Charlottesville Planning Commissioners give committee updates

Church solar panels, tax change legislation fails, and MPO tried again for funding for pedestrian bridge

You can learn a lot about what’s happening in the overall community by reviewing the first several minutes of one of their regular meetings of the Charlottesville Planning Commission. The following all comes from this last Tuesday’s event. 

Commissioner Phil d’Oronozio told his colleagues he would be a representative on the new appointed body that will review applications for funding from one of Charlottesville’s affordable housing pools. Applications now go through the Office of Community Solutions, which is headed by Alex Ikefuna. 

“Alex expressed to us that if Commissioners wanted to have a participatory role on the CAHF allocations or the Housing Advisory Committee to see if they qualified for a category and apply which I dutifully did,” d’Oronozio said. 

Council appointed d’Oronzio to both the funding and the non-funding housing committees in January. 

In all, there are four separate pools of funding for affordable housing projects from the city such as the Housing Development Project Investment, Housing Operations and Community Support, and the Community Development Block Grant program. The fourth is for the original Charlottesville Affordable Housing Fund, and applications for that closed on January 31. (See also: Charlottesville seeks proposals for affordable housing fund, January 4, 2023)

The Thomas Jefferson Planning District Commission is also in the affordable housing realm with their Central Virginia Regional Housing Partnership. They’ve got an event coming up, as we learn from Planning Commissioner Liz Russell. 

“In March, Friday March 24, TJPDC hosts the second annual Central Virginia Regional Housing Partnership summit and it’s called Coming Back Home,” Russell said. “It will present a regionally focused summit on affordable housing needs. It’s all day, it’s at the Omni, and registration can be found online.”

Next, Commissioner Carl Schwarz explained why the Board of Architectural Review voted not to approve a plan for United Methodist Church on East Jefferson Street to put a solar panel on their roof. The church is appealing their decision to City Council.

“To put the panels on the roof would have required removing a 100 year old, very good quality slate roof and replace it with asphalt shingles,” Schwarz said. “That was kind of part of the rub. Our guidelines are very vague and our ordinance says to look to the [Virginia] Secretary of the Interior’s standards and their advice in such a situation.” 

Schwarz said the guidance was to deny but he also acknowledged anyone who passed by wouldn’t notice either the slate roof or the solar panels. 

“It was complicated, it was difficult, and some guidance from Council would be very useful,” Schwarz said.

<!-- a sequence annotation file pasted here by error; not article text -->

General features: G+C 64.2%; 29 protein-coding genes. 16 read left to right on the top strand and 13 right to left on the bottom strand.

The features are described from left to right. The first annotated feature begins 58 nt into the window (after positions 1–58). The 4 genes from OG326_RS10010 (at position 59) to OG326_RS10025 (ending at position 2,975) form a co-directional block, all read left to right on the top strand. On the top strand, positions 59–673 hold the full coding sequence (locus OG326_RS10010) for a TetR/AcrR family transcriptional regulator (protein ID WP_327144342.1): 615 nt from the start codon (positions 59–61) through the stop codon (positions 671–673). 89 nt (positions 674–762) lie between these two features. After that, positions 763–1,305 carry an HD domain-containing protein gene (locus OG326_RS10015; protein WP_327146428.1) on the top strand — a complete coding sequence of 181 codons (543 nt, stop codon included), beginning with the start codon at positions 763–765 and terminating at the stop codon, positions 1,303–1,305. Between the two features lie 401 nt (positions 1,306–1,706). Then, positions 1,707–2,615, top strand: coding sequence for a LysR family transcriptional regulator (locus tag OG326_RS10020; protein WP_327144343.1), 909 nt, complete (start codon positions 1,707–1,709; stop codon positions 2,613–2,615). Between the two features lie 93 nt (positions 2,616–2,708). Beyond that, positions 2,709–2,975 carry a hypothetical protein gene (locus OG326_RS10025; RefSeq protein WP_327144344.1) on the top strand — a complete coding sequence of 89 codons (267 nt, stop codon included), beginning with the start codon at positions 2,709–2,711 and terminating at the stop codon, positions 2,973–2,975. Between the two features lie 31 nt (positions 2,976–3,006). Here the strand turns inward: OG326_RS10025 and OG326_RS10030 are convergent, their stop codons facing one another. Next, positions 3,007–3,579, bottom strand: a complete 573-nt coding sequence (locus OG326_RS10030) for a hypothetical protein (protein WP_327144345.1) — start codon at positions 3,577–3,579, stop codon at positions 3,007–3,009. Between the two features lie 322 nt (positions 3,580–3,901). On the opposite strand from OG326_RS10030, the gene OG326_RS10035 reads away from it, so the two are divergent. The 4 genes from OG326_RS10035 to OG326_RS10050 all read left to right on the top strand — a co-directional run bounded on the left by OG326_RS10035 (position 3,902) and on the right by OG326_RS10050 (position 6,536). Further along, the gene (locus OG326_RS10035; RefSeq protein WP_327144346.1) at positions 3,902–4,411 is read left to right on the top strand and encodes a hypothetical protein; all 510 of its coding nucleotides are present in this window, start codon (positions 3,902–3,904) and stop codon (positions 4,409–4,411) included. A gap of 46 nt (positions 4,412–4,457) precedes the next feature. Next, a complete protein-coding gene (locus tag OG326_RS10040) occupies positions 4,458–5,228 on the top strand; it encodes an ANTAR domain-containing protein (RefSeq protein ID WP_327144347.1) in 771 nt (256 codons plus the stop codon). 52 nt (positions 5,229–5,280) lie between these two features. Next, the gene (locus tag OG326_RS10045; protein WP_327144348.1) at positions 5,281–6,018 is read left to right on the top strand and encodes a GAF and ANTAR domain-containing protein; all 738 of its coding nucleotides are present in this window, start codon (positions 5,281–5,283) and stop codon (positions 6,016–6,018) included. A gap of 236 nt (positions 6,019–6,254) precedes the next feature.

Schwarz spent two terms on the BAR before being appointed to the Planning Commission last year. He’s now the PC representative on the design review board. 

Next, Commissioner Rory Stolzenberg is a member of the technical committee for the Metropolitan Planning Organization which last met on January 18. 

“Charlottesville Area Transit is developing a new strategic plan and Jaunt is developing a transit development plan,” Stolzenberg said.

Those plans are required by the Federal Transit Administration and the Virginia Department of Rail and Public Transportation. A governance study currently underway to suggest the future is not. 

Transportation staff at the TJPDC are also in the initial stages of putting together a federal grant for preliminary engineering of a pedestrian bridge across the Rivanna River. The project was not recommended for funding during the fifth round of Smart Scale. 

There was no update from Bill Palmer of the University of Virginia, a non-voting member of the Charlottesville Planning Commission, despite three major projects being under construction in the Emmet-Ivy Corridor and despite ongoing master planning initiatives. There used to be a public committee that openly discussed such matters, but Charlottesville City Council and the Albemarle County Board Supervisors agreed to turn it into a closed-door private body in late 2019. 

Commission Chair Lyle Solla-Yates reported on the fate of legislation in the General Assembly to allow Charlottesville different taxation power than most of the rest of the state. HB2112 from Delegate Sally Hudson would have allowed Charlottesville to tax structures and land separately, with buildings being taxed at a lower rate. 

“It’s something that I personally believe is very important strategically and for affordable housing,” Solla-Yates said. 

This ability currently exists for the cities of Fairfax, Richmond, and Roanoke. A subcommittee of the House Finance Committee failed to report the bill on a 4-2 party-line vote. Republicans hold a 52 to 48 majority in the House of Delegates. 

Before you go: The time to write and research of this article is covered by paid subscribers to Charlottesville Community Engagement. In fact, this particular installment comes from the February 17, 2023 edition of the program. To ensure this research can be sustained, please consider becoming a paid subscriber or contributing monthly through Patreon.

Leave a Reply

%d bloggers like this: